The use of baking soda to wash produce effectively removes up to 96 percent of pesticides from fruit and vegetables. Scientists from the University of Massachusetts published a study in the journal, Agricultural and Food Chemistry on the effects of baking soda on gala apples.
The apples used in the study were sprayed with two types of pesticides: phosmet, a known insecticide and thiabendazole, which is a fungicide. After the pesticides were given time to penetrate into the apple peels, the apples were rinsed with three different liquid solutions: tap water, a ratio of 1% baking soda to 99% water and a commonly used bleaching solution. Lead author, Dr Lili He from the University of Massachusetts said, “Pesticide residues may remain on agricultural produce, where they contribute to the total dietary intake of pesticides. Concerns about potential hazards of pesticides to food safety and human health have increased, and therefore, it is desirable to reduce these residues.” After 12 minutes of gentle scrubbing the baking soda solution was able to remove 80% of the thiabendazole and 15 minutes to remove 96% of the phosmet. A type of electromagnetic mapping technology was used to determine the percentage of pesticide residue on the surface and inside the apples. While this is just one study, there has been plenty of research conducted on the use of baking soda to remove pesticides from fruits and vegetables. So, while organic is usually best, this method can be used safely and effectively to wash your produce and reduce your exposure to harmful, often carcinogenic, chemical pesticides. According to Dr. He, ‘The use of pesticides in agriculture has led to an increase in farm productivity. However, pesticide residues may remain on agricultural produce, where they contribute to the total dietary intake of pesticides. Concerns about potential hazards of pesticides to food safety and human health have increased, and therefore, it is desirable to reduce these residues.’ The results showed that the baking solution was most effective in removing thiabendazole and phosmet on and in apples.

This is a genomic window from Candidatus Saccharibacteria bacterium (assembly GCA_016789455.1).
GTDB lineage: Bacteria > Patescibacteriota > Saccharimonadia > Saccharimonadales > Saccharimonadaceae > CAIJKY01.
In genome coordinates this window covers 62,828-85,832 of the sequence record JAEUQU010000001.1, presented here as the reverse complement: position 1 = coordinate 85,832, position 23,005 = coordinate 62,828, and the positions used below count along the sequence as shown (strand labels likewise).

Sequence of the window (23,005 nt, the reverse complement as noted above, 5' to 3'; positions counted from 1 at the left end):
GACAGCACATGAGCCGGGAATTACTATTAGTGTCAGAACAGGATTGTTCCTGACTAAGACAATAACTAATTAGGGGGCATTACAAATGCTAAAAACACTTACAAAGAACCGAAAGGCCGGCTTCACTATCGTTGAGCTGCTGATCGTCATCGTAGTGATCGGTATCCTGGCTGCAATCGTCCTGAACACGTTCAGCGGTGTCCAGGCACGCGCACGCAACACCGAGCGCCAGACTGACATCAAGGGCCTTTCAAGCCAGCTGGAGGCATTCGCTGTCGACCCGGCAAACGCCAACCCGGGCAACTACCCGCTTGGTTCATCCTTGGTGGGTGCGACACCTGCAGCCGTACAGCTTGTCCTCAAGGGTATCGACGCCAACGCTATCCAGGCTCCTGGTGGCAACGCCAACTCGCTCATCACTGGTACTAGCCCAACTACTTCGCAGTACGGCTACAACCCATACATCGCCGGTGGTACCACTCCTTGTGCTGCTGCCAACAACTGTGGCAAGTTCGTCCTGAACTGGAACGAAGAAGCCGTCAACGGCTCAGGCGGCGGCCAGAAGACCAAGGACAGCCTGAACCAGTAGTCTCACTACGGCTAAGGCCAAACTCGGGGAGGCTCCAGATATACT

The standard post-harvest washing method with bleach solution and a two-minute wash did not effectively remove these pesticides.’ As the Legendary Jane Goodall once said, “How could we have ever believed that it was a good idea to grow our food with poisons?” Something has recently come to my attention and sort of shocked me I do my best to avoid genetically modified foods, (GMO’s) whether or not ingesting GMO’s themselves are safe or not, personally I avoid them because I know if something is genetically modified, then it also means that product has been sprayed relentlessly with pesticides, and often glyphosate is one of these pesticides. But, glyphosate is actually commonly used on hundred of different crops regardless of if they are genetically modified or not. To read more about the potential dangers of glyphosate, click here. Baking soda is not only a great staple to have for so many different uses, your can read ore about some of those uses here, but it is also extremely cost effective as well and readily available at pretty much any grocery store. To use the baking soda method, simply follow the instructions below, Sometimes a little awareness goes a long way, don’t forget, knowledge is power! In this free 7-part masterclass, Sayer Ji, founder of GreenMedInfo, explains how revolutionary new developments in biology can be leveraged to help prevent and manage the most common health afflictions of our day: cancer, heart disease, neurodegenerative diseases and metabolic.
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